Press Release

“Noma, a disease that should not exist anymore”

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Online conference on Thursday, 11 February

Abuja, Nigeria, Monday 8 February 2021 – Medecins Sans Frontières/Doctors Without Borders (MSF) in partnership with the International Society for Neglected Tropical Diseases (ISNTD) and other organizations is holding an online conference “Noma, a disease that should not exist anymore” to open a discussion about the neglected disease noma, and expand the network of people advocating for attention to this disease.

Up to 90 per cent 1of people affected by noma die in the first two weeks if they don’t receive treatment with antibiotics in time. Those who survive are left with severe disfigurements, making it hard to eat, speak, see or breathe – this can only be addressed through extensive reconstructive surgery.

The conference will be held on Thursday, 11 February. Speakers include the Nigerian Minister of Health, the Principal member of the “Noma Project” who first identified noma in Laos, the Head of National Noma Programme in Burkina Faso, and the technical officer of the World Health Organization (WHO) Regional Office for Africa, and the International President of MSF. A documentary about the life and experience of noma patients in Nigeria, will also be screened.

Noma, a neglected disease

“Noma should be a disease of the past! The infection that causes it is easy to treat with antibiotics, yet it continues to kill and cause unbearable suffering. Despite fitting all the criteria, noma is not even officially recognised as a Neglected Tropical Disease (NTD) by the WHO. MSF brings it voice with other renowned speakers in this conference to advocate for more attention and resources for noma, starting with its inclusion in the NTD list” said Froukje Pelsma, Head of MSF Nigeria Mission

Noma mostly affects children under the age of seven living in poverty. It starts with an infection that causes inflammation to the gums and can easily be treated with antibiotics. If left untreated, however, it rapidly spreads and in just a few days it eats away at face tissues and bones. Survivors also often face stigma.

“Currently, MSF witnesses the majority of noma cases through its projects in north-west Nigeria. Conditions there are a testament to noma being a disease of privation. We treat survivors who are left with severe disfigurements through extensive reconstructive surgery. However, more resources for detection and early treatment are needed” said Dr. Bukola Oluyide MSF Nigeria Deputy Medical Coordinator.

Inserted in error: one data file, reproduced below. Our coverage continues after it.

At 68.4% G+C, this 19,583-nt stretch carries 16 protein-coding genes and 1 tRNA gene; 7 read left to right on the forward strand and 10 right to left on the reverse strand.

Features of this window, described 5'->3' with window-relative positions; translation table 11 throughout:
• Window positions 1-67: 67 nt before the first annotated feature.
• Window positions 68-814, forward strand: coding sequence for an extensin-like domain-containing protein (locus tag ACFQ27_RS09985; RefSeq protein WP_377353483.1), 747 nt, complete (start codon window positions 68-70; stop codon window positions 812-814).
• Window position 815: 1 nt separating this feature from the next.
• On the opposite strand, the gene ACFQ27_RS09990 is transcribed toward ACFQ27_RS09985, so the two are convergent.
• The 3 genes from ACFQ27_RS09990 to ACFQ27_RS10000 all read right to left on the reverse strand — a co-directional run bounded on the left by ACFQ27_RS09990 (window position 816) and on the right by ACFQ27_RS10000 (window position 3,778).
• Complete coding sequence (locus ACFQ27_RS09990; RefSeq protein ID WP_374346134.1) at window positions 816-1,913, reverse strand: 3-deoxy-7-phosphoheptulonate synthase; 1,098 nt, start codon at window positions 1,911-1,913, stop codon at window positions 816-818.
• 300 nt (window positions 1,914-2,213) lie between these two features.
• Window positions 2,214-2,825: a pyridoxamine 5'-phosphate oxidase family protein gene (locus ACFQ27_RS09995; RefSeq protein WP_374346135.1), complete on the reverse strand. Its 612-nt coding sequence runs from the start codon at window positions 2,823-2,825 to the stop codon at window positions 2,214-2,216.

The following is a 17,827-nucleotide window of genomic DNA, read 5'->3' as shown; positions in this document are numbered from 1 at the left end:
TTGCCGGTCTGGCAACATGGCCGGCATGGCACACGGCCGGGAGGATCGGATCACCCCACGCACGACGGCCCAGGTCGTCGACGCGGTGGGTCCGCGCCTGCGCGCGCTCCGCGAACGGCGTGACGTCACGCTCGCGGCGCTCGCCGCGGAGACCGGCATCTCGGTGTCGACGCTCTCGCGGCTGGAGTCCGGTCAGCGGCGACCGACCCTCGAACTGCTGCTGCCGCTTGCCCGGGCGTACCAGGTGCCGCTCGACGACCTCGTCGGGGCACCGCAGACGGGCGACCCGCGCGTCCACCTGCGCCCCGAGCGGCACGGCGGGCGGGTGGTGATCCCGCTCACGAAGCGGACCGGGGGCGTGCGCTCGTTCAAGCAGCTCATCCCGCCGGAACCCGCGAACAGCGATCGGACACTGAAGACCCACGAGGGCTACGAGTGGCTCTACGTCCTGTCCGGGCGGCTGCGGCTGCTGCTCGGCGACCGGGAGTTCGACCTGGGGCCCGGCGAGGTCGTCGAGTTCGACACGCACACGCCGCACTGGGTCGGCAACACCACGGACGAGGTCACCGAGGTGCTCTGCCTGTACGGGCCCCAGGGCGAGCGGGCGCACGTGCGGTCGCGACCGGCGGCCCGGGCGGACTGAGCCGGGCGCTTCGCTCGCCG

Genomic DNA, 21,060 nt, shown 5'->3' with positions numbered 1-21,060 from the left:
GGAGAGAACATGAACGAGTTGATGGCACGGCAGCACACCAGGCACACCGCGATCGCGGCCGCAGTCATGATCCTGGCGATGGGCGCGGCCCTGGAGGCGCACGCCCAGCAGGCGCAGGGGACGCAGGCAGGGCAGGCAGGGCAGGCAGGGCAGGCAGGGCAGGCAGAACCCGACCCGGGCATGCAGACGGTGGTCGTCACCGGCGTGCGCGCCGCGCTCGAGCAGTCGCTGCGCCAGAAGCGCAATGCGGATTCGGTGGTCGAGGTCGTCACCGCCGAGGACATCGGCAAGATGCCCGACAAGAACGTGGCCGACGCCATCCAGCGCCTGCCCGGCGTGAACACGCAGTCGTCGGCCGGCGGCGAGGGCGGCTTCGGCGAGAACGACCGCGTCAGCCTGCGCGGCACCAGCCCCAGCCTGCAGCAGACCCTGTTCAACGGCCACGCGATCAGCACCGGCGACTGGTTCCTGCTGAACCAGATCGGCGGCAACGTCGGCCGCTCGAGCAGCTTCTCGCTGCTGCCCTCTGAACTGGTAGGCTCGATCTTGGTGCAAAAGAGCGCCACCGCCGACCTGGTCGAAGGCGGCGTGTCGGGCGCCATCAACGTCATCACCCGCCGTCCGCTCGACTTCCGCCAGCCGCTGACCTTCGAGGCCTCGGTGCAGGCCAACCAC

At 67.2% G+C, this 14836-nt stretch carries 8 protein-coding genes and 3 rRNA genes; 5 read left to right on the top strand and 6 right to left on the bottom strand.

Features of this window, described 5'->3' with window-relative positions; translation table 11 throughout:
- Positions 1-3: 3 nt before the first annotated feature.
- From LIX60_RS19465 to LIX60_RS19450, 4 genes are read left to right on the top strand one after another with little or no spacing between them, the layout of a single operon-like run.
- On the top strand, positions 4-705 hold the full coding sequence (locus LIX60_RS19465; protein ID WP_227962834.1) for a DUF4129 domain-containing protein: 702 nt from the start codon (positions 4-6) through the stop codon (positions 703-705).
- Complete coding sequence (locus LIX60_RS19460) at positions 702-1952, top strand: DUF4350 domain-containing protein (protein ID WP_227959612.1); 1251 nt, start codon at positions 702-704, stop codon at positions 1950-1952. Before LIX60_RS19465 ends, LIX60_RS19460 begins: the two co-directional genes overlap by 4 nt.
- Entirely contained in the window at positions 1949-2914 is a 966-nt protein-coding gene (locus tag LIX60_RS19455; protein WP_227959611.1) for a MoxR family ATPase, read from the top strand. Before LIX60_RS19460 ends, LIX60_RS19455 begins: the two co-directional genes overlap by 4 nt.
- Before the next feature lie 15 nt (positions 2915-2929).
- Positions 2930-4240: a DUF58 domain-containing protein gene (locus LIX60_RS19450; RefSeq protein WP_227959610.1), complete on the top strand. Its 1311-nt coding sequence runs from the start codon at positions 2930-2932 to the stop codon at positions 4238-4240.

“As a survivor, living with the sequela of noma is hard. Nobody wants to associate with you, nobody wants to talk to you, because of discrimination and stigma. But there is a way out: surgery brings a chance to heal. My goal is to inspire people. I want to share my story, so that everyone knows that noma is real and that there is ability in disability.” said Mulikat, MSF worker and noma survivor

MSF has been supporting the Sokoto Noma Hospital since 2014, in northwest Nigeria. The programme, run in collaboration with the Ministry of Health, provides surgeries as well as working on health promotion, mental health and nutritional support. From August 2015 to October 2020, 789 surgeries were performed for 550 noma patients.

— To register for the open -access conference visit:

For more information about noma visit:

MSF is an international medical humanitarian organization that provides assistance to population in distress, to victims of natural or man-made disasters and to victims of armed conflict, irrespective of race, religion, creed or political affiliation.

MSF has been working continuously in Nigeria since 1996, responding to disease outbreaks and emergency health needs across Nigeria, including as a result of violence and mass displacement. Currently, MSF works in seven states Borno, Jigawa, Zamfara, Sokoto, Benue, Ebonyi and Rivers, providing primary and emergency healthcare, maternal and paediatric care, vaccinations, major surgical interventions, mental healthcare care for noma, lead poisoning, Lassa Fever as well as water and sanitation services and emergency relief and shelters, COVID-19 care and health promotion.

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